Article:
Do news and history always trump fiction?
Read an “old” newspaper, from the ancient pre-Internet era of December of 1984: “The Reagan Administration is considering a plan to would place the now autonomous US Federal Reserve under some form of administrative control, The US Treasury Secretary, Don Regan, said yesterday.” That was AP wire copy, and the story went national.
Long forgotten today, given the near-hysteria and requisite orthodoxy on the American right that only tight money is sound policy and patriotic, is that the Reagan White House tried to skin Fed Chief Paul Volcker alive back in 1984. And not just Volcker—they wanted to eviscerate the Federal Reserve Board, and shift control of the money supply into the Oval Office. Inflation in 1984 had just dropped under 5 percent, and the Reaganauts wanted the Fed to print a lot more money, and keep the economy flourishing.
Secretary Regan mustered more than a few arguments. “The United States is the only country in the world that has a totally independent central bank,” he averred. The Fed was an errant oddball institution, obsessed with fighting inflation instead of promoting growth, the Reaganauts charged. Ergo, Volcker (originally an appointee of President Jimmy Carter) was a loose cannon on the deck of macroeconomic policy making.
Some Reagan hagiographers have tried to pooh-pooh Regan’s commentary as not truly part of the Reagan heritage, and cite Reagan’s gentlemanly public statements about Volcker as proof of the pudding. Indeed, “Reagan, The Inflation Fighter” is a subspecies of GOP monographs, written even by people who know better, such as GOP solon and Stanford University academic John Taylor. But the Reaganauts are engaging in Soviet-style revisionism.
Speaking before the National Association of Realtors in December 1984, President Reagan echoed the Regan assault on the Fed. “Let me assure you we are not pleased with the recent increases in interest rates,” said President Reagan. “And frankly there is no satisfactory reason for them.”
And, in an early version of the GOP talking-point coordinated attacks, other prominent establishment pundits simultaneously bared fangs at the Fed, including the Wall Street Journal, which also opined that Fed was being too severe.
By all accounts, Volcker was an outsider in the Regan White House (he was independent after all) and Regan was an insider.
Later, Volcker would recall that the Reagan White House actually did not have a coherent monetary policy in mind—even as they wanted to seize control of the nation’s money supply—and so he was able to sandbag their assault on the Fed.
“I saw him (Reagan) from time to time, but I was not a close intimate of President Reagan’s. His entourage in the White House, or certainly in the Treasury, were very critical at times. They were… kind of a funny mixture. They had monetarist doctrine, supply-side doctrine, libertarian doctrine all mixed together, so some of it wasn’t terribly coherent, which helped me a bit,” Volcker told PBS in 2000.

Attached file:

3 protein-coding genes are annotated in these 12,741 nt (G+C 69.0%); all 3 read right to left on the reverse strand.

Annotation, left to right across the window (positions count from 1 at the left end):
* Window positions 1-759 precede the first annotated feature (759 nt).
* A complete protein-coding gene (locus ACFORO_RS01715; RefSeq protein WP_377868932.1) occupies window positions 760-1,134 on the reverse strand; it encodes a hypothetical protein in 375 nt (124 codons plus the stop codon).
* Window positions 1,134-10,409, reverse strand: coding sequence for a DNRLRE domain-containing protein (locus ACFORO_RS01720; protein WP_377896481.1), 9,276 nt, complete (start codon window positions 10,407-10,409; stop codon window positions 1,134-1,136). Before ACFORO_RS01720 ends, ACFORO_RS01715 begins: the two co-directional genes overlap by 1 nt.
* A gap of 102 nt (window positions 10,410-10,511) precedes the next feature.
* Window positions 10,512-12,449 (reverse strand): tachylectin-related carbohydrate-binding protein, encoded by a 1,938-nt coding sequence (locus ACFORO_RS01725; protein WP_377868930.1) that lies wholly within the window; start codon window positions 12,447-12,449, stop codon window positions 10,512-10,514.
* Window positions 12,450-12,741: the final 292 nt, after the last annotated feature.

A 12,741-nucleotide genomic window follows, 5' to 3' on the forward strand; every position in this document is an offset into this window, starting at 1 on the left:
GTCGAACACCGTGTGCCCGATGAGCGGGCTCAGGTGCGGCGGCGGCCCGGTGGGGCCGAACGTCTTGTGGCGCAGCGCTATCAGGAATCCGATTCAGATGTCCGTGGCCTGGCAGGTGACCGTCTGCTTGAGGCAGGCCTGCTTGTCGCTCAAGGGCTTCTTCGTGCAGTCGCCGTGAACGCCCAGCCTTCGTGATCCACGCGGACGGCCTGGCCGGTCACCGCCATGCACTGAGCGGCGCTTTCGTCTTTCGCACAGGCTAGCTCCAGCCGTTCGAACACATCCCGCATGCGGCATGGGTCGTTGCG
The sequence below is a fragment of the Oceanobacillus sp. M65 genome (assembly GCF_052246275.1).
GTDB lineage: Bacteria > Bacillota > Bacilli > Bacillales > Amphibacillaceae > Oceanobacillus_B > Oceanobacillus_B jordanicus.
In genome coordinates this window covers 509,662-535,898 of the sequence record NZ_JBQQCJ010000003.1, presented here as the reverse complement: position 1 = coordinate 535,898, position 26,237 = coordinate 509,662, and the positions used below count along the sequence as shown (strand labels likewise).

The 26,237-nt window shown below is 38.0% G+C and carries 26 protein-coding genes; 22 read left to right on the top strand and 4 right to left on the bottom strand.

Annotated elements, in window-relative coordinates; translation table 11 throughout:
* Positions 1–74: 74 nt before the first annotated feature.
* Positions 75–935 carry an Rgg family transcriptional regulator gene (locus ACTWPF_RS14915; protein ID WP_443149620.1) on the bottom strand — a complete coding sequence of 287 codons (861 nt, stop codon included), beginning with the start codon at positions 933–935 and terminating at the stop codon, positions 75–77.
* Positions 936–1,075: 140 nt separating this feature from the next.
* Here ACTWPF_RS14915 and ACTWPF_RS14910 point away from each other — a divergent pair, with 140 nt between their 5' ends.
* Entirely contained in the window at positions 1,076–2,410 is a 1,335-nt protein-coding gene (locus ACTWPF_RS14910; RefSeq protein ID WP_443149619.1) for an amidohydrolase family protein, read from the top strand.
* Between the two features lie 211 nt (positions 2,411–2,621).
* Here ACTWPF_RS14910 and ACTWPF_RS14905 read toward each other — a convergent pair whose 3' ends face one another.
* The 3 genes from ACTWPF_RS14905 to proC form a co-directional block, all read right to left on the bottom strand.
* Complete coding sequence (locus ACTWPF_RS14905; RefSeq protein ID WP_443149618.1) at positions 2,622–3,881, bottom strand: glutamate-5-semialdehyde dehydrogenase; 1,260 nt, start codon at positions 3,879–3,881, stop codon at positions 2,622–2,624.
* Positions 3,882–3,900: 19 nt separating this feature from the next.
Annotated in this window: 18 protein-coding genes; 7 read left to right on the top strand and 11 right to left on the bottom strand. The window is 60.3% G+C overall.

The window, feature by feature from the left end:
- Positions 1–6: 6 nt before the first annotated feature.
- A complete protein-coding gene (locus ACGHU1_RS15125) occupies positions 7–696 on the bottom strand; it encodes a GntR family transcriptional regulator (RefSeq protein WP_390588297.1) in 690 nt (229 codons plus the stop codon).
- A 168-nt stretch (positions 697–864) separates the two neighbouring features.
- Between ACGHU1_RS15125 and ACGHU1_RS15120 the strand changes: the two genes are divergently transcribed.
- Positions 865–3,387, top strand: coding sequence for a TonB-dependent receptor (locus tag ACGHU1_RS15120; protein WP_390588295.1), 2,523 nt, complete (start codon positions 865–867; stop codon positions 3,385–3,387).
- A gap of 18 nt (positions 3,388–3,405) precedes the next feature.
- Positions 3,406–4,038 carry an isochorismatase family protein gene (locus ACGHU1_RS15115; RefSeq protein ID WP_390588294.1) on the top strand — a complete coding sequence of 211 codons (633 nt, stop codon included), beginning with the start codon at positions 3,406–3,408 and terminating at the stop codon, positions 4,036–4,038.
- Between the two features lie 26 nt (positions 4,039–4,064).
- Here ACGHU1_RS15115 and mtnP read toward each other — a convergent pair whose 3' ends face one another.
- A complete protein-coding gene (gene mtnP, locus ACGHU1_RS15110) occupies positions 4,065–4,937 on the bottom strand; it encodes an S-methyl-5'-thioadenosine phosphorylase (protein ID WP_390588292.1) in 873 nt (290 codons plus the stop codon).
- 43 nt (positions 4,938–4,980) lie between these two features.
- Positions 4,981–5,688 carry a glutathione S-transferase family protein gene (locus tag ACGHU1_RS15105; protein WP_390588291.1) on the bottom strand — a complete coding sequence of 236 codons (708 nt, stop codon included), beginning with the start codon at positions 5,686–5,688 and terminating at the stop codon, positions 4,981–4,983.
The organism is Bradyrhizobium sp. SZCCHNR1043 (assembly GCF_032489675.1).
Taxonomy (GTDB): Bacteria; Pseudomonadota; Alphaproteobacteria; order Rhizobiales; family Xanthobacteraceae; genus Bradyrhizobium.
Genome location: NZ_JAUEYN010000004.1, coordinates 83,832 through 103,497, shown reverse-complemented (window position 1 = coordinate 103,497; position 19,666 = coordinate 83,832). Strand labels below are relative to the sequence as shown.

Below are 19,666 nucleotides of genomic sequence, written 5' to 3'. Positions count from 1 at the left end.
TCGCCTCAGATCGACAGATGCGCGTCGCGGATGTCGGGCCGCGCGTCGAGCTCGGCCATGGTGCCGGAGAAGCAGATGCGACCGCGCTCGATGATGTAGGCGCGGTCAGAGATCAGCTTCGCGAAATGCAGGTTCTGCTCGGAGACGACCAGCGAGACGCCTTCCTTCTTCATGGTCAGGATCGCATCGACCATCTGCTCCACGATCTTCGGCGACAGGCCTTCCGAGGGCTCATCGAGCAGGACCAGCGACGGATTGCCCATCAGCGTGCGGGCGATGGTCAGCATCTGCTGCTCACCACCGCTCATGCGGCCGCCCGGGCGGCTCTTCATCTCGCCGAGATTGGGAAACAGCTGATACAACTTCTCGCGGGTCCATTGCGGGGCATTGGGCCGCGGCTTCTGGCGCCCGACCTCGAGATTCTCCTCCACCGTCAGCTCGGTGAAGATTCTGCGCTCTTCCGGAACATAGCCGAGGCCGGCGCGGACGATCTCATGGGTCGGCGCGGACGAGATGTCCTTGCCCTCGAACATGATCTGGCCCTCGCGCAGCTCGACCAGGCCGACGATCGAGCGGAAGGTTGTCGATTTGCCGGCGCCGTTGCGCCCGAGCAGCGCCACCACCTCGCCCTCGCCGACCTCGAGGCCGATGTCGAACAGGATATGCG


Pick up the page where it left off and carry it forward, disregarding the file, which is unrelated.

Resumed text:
Flash forward to 2012. Today inflation is one-half that of 1984, the level the Reaganauts and the WSJ thought was well under control. And the economy is in a much deeper mire perhaps12 percent below trend or potential. Unemployment is persistently high, and about 5 percent of the population has dropped out of the work force. That is, one of 20 people in this country, who were gainfully employed in 2008, may never work again, given the ongoing doldrums. Real estate is underwater coast-to-coast, loans made in nominal dollars.
One might expect the President of the United States to breathe fire under such circumstance—a modern-day Don Regan would lay relentless siege on the Fed.
Not so. There is no reflection in the not-so-distant mirror.
Instead, there is a mysterious silence, indeed a vacuum, from the Obama White House on Fed policy. Tim Geithner is the current Treasury Secretary, almost certainly headed to a career on Wall Street soon. A Google search on Obama and monetary policy turns up almost nothing—Fed policy (our most important macroeconomic policy-making agency) is terra incognito for Obama. With search, one can find the Brazilian president discussing the U.S. Fed policy, but not Obama.
Has Team Obama drifted dangerously? One can only conclude so. Unlike the Reaganauts, they did not bring the fight to the Fed, and instead allowed the gold-nuts and Governor Rick Perry to own the issue. Bernanke, who does not inspire awe the way the strong-minded Volcker did, has had to contend to rabid currency worshippers and a rising punditry of inflation-fixated fanatics, such as Dallas Fed President Richard Fisher, without moral support from the White House. Obama’s supine lack of interest in Fed appointments (properly raising the ire of such astute observers as Scott Sumner) nearly constitutes malfeasance in office.
And just how koo-koo are today’s self-appointed anti-inflationistas?
In 2009, Richard Fisher traveled to Japan, a nation that has endured 15 percent deflation in the last 20 years of checkered recessions—and then lectured them on the evils of inflation, which he equated to “rot” in the economy. Lecturing anorexics on the dangers of fatty foods may come to mind, but the serious point is that Bernanke is moored in a dangerous, even perverted milieu, and badly needs help to make the pro-growth decisions that have to be made.
Let us hope that Team Obama wakes up—though it may not matter soon.
If GOP contender Mitt Romney wins the White House, most likely the pressure on the Fed will dissipate—indeed, one can anticipate John Taylor as Fed chief, devising a version of the Taylor Rule that calls for steady QE (as he advocated for Japan). “Deficits don’t matter”—a Bush era mantra—may be heard again. Seems likely, no?
Like I said, history and news always trumps fiction. You couldn’t make this stuff up.